Thursday, February 24, 2011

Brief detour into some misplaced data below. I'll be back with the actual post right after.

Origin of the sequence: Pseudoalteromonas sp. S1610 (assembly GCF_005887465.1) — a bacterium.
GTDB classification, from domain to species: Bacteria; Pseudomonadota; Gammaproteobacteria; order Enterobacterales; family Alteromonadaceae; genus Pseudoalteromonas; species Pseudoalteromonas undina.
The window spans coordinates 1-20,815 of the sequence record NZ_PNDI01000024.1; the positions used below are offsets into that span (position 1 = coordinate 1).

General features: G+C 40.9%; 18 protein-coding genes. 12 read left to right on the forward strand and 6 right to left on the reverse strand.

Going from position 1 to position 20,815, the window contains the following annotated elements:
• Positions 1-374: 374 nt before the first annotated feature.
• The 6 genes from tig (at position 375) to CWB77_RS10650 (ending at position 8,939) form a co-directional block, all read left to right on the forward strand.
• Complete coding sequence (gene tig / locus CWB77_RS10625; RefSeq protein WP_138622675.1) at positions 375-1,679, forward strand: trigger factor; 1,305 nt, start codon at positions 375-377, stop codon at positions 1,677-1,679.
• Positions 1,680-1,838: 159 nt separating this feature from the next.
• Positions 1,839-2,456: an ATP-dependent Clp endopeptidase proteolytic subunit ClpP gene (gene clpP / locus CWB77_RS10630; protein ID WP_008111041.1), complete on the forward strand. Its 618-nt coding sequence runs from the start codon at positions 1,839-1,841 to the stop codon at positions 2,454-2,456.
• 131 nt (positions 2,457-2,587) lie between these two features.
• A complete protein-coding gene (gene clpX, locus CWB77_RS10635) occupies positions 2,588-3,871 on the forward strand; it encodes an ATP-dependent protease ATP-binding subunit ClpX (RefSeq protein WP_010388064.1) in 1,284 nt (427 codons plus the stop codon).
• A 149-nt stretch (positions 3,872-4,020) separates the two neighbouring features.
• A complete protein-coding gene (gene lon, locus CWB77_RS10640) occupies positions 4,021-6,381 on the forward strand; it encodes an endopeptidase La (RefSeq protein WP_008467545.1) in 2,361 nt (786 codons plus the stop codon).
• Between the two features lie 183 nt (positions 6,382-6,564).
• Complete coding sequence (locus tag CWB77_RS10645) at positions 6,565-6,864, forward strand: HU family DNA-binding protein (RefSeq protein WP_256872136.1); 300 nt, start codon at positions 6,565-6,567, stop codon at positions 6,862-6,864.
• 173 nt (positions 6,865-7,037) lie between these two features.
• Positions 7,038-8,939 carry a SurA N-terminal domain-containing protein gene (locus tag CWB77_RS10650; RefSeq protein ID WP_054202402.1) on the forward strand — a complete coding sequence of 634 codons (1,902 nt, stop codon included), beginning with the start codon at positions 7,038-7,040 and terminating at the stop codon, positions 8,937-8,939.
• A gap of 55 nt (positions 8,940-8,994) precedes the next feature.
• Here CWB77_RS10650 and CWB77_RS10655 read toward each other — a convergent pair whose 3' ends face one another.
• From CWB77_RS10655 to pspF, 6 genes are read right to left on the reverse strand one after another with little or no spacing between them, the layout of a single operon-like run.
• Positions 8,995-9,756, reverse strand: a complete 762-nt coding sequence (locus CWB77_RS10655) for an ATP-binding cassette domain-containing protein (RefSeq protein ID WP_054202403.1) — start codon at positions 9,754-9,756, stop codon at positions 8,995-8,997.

As industry experts have been suggesting for months, Borders recently filled for bankruptcy. How this goes, we'll have to wait and see, but part of their initial reorganization is to close a number of stores. Having been back to our last hometown in Colorado last week, one begins to imagine the scenario, for there they have already announced that store's closing. In this instance, it will leave a town of something like 75,000 people without a retail store aside from a small independent primarily devoted to textbook sales near a college campus. I'm a great believer in independent book stores, and this one received a great deal of my business when I lived there, but it attracts a small and focused customer base at best. The real result will be a continued movement towards on-line purchase and ebook purchases. The only brick and mortar option will be a Barnes and Noble (aside from a B & N on campus where almost no one but students venture) some twenty miles away. I know this is the inevitable movement of the industry, and I've voiced my qualms of chain book stores before, however, will we all want to move towards electronic books all the time or the environmental expense of warehouse to doorstep delivery as we support one behemoth on-line retailer. I want a world back with options, one with quirky, independent retailers who know their books and know their community. Somehow the likely failure of Borders is likely to make my wants more remote rather than more possible. With every retail collapse, be it a giant or an independent, how many readers does the market lose?